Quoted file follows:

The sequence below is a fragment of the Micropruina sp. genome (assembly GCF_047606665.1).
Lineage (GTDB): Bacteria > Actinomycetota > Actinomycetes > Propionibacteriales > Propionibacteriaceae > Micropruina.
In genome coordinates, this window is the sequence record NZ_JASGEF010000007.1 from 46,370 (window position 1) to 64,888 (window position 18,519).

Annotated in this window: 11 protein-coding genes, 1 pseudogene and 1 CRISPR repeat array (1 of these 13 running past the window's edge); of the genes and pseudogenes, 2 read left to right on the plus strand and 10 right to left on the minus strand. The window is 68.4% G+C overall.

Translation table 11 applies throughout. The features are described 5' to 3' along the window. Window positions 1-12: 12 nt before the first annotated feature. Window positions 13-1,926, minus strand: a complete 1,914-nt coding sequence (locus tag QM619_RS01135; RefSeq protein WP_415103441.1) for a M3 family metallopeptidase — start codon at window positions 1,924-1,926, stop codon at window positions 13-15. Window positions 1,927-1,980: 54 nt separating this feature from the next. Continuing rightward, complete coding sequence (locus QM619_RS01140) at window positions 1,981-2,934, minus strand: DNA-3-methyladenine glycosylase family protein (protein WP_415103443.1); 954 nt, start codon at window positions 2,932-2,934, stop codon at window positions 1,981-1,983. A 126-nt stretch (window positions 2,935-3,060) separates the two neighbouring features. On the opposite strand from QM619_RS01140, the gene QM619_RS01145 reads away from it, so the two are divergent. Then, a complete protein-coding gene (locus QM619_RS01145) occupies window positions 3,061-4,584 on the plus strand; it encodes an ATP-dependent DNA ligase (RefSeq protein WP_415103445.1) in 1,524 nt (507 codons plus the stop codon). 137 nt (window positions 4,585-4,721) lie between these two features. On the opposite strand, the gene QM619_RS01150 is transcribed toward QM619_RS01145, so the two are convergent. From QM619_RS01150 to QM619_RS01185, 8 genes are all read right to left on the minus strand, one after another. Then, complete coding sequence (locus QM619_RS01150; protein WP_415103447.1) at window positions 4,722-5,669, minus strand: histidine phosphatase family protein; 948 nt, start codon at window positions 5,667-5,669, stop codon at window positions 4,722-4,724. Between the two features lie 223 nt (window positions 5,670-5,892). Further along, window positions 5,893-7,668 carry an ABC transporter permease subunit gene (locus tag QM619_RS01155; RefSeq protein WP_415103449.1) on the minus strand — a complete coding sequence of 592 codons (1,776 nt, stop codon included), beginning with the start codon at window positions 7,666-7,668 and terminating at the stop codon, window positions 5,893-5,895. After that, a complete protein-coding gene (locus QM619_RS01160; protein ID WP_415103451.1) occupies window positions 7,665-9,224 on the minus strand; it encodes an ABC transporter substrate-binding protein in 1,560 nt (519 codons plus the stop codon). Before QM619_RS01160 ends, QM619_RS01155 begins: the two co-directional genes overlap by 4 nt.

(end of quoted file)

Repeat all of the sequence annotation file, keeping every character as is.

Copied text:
The sequence below is a fragment of the Micropruina sp. genome (assembly GCF_047606665.1).
Lineage (GTDB): Bacteria > Actinomycetota > Actinomycetes > Propionibacteriales > Propionibacteriaceae > Micropruina.
In genome coordinates, this window is the sequence record NZ_JASGEF010000007.1 from 46,370 (window position 1) to 64,888 (window position 18,519).

Annotated in this window: 11 protein-coding genes, 1 pseudogene and 1 CRISPR repeat array (1 of these 13 running past the window's edge); of the genes and pseudogenes, 2 read left to right on the plus strand and 10 right to left on the minus strand. The window is 68.4% G+C overall.

Translation table 11 applies throughout. The features are described 5' to 3' along the window. Window positions 1-12: 12 nt before the first annotated feature. Window positions 13-1,926, minus strand: a complete 1,914-nt coding sequence (locus tag QM619_RS01135; RefSeq protein WP_415103441.1) for a M3 family metallopeptidase — start codon at window positions 1,924-1,926, stop codon at window positions 13-15. Window positions 1,927-1,980: 54 nt separating this feature from the next. Continuing rightward, complete coding sequence (locus QM619_RS01140) at window positions 1,981-2,934, minus strand: DNA-3-methyladenine glycosylase family protein (protein WP_415103443.1); 954 nt, start codon at window positions 2,932-2,934, stop codon at window positions 1,981-1,983. A 126-nt stretch (window positions 2,935-3,060) separates the two neighbouring features. On the opposite strand from QM619_RS01140, the gene QM619_RS01145 reads away from it, so the two are divergent. Then, a complete protein-coding gene (locus QM619_RS01145) occupies window positions 3,061-4,584 on the plus strand; it encodes an ATP-dependent DNA ligase (RefSeq protein WP_415103445.1) in 1,524 nt (507 codons plus the stop codon). 137 nt (window positions 4,585-4,721) lie between these two features. On the opposite strand, the gene QM619_RS01150 is transcribed toward QM619_RS01145, so the two are convergent. From QM619_RS01150 to QM619_RS01185, 8 genes are all read right to left on the minus strand, one after another. Then, complete coding sequence (locus QM619_RS01150; protein WP_415103447.1) at window positions 4,722-5,669, minus strand: histidine phosphatase family protein; 948 nt, start codon at window positions 5,667-5,669, stop codon at window positions 4,722-4,724. Between the two features lie 223 nt (window positions 5,670-5,892). Further along, window positions 5,893-7,668 carry an ABC transporter permease subunit gene (locus tag QM619_RS01155; RefSeq protein WP_415103449.1) on the minus strand — a complete coding sequence of 592 codons (1,776 nt, stop codon included), beginning with the start codon at window positions 7,666-7,668 and terminating at the stop codon, window positions 5,893-5,895. After that, a complete protein-coding gene (locus QM619_RS01160; protein ID WP_415103451.1) occupies window positions 7,665-9,224 on the minus strand; it encodes an ABC transporter substrate-binding protein in 1,560 nt (519 codons plus the stop codon). Before QM619_RS01160 ends, QM619_RS01155 begins: the two co-directional genes overlap by 4 nt.